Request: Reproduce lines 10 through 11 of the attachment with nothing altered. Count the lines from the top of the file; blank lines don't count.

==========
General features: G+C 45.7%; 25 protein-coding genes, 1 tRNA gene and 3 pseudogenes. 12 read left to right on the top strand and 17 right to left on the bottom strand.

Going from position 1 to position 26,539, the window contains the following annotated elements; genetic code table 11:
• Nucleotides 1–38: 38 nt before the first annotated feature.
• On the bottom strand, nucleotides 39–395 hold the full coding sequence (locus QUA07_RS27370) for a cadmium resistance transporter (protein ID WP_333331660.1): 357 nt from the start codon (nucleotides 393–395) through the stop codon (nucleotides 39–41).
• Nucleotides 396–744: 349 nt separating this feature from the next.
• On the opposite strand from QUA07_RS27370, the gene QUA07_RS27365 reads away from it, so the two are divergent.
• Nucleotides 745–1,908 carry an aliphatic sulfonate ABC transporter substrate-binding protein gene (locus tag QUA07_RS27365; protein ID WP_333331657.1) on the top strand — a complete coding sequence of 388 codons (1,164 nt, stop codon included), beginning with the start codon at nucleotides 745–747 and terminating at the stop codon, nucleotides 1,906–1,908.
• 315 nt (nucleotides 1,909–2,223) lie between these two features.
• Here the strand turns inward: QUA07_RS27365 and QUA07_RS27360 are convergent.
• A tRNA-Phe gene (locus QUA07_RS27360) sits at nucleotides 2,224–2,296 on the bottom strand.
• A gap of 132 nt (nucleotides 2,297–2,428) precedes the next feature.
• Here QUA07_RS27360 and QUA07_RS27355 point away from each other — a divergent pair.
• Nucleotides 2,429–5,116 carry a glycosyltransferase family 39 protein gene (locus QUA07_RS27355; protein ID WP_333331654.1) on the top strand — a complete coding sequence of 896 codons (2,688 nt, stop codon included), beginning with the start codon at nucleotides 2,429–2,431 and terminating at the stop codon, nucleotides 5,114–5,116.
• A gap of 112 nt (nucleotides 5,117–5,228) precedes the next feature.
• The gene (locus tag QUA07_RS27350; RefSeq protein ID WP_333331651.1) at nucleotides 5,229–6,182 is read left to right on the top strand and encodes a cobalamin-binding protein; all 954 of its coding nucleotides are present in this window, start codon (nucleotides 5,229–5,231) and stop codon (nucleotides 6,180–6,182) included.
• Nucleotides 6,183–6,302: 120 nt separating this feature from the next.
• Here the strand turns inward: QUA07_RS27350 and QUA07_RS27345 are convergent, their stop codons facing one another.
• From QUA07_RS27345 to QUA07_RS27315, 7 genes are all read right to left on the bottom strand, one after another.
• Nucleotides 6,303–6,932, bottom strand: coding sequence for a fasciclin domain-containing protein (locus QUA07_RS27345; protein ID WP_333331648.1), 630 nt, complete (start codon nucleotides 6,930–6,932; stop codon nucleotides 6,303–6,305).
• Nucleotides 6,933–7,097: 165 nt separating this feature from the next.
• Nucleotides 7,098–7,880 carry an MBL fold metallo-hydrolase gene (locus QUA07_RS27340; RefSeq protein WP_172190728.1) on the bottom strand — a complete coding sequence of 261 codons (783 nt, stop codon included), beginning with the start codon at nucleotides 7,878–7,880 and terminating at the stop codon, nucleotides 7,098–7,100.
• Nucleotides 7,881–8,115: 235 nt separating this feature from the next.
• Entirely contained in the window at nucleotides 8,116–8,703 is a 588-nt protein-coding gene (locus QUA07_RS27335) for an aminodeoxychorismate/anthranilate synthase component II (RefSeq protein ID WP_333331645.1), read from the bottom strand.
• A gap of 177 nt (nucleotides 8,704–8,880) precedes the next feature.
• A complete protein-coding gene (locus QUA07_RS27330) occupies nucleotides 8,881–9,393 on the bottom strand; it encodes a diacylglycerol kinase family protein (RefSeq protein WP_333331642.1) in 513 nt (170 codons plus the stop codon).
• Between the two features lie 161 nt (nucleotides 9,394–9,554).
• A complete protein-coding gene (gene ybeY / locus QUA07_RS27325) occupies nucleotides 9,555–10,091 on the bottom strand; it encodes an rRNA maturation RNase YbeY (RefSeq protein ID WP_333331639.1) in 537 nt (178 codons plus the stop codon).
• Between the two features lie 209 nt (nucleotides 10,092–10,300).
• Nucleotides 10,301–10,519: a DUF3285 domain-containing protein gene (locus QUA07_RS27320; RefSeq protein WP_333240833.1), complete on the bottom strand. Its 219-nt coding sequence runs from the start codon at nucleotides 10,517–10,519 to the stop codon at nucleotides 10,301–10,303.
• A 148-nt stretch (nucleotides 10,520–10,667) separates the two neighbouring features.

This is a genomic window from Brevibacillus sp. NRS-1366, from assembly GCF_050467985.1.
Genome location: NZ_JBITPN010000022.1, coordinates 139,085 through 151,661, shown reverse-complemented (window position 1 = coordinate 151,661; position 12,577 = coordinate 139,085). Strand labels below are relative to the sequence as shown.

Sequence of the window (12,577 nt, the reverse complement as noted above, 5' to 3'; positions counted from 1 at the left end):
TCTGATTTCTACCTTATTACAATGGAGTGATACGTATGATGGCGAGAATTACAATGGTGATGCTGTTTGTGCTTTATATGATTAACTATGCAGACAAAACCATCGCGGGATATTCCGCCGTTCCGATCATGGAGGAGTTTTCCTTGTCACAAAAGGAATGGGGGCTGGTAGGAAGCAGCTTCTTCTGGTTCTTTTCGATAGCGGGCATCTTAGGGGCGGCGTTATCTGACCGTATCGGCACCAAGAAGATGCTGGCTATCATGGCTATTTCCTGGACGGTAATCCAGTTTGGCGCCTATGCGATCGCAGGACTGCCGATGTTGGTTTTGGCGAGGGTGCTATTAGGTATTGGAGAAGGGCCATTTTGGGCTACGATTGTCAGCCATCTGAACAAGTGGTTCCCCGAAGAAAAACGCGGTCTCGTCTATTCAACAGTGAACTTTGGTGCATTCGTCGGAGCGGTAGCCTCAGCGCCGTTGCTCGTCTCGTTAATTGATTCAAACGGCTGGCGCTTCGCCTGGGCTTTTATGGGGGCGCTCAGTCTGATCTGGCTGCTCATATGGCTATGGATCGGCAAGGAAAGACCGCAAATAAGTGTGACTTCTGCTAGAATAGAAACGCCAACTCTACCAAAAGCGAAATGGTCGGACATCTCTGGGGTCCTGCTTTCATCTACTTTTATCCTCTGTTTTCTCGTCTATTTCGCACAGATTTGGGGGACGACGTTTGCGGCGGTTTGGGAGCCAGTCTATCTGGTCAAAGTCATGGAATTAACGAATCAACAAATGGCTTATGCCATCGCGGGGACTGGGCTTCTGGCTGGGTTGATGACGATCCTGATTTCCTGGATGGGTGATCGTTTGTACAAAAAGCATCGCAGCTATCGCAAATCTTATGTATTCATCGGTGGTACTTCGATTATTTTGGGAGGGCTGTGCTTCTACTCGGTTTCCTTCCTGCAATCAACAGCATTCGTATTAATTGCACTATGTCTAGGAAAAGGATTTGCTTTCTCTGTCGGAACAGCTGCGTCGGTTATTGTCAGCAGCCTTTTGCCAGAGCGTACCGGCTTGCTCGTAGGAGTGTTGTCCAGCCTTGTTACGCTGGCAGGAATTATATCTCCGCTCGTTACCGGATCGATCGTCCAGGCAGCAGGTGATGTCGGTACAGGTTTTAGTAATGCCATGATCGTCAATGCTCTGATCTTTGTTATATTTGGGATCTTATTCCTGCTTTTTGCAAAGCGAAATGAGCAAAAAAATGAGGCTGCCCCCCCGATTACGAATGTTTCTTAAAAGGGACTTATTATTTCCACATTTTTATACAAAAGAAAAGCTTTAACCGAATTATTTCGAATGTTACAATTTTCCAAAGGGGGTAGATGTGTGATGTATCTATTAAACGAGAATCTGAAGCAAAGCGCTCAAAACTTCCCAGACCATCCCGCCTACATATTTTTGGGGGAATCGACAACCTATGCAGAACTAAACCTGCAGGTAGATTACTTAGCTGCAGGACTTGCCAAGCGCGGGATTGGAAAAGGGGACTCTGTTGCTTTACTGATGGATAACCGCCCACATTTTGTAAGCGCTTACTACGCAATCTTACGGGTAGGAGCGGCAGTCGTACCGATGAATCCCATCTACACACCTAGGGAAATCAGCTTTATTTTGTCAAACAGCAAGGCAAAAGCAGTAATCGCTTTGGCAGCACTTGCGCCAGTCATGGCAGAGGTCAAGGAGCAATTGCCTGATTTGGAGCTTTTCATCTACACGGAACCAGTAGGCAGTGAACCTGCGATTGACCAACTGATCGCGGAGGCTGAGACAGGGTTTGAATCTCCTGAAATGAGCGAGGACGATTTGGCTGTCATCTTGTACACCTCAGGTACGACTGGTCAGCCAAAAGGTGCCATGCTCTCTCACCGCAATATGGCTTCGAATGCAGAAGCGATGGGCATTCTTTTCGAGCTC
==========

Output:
• A tRNA-Phe gene (locus QUA07_RS27360) sits at nucleotides 2,224–2,296 on the bottom strand.
• A gap of 132 nt (nucleotides 2,297–2,428) precedes the next feature.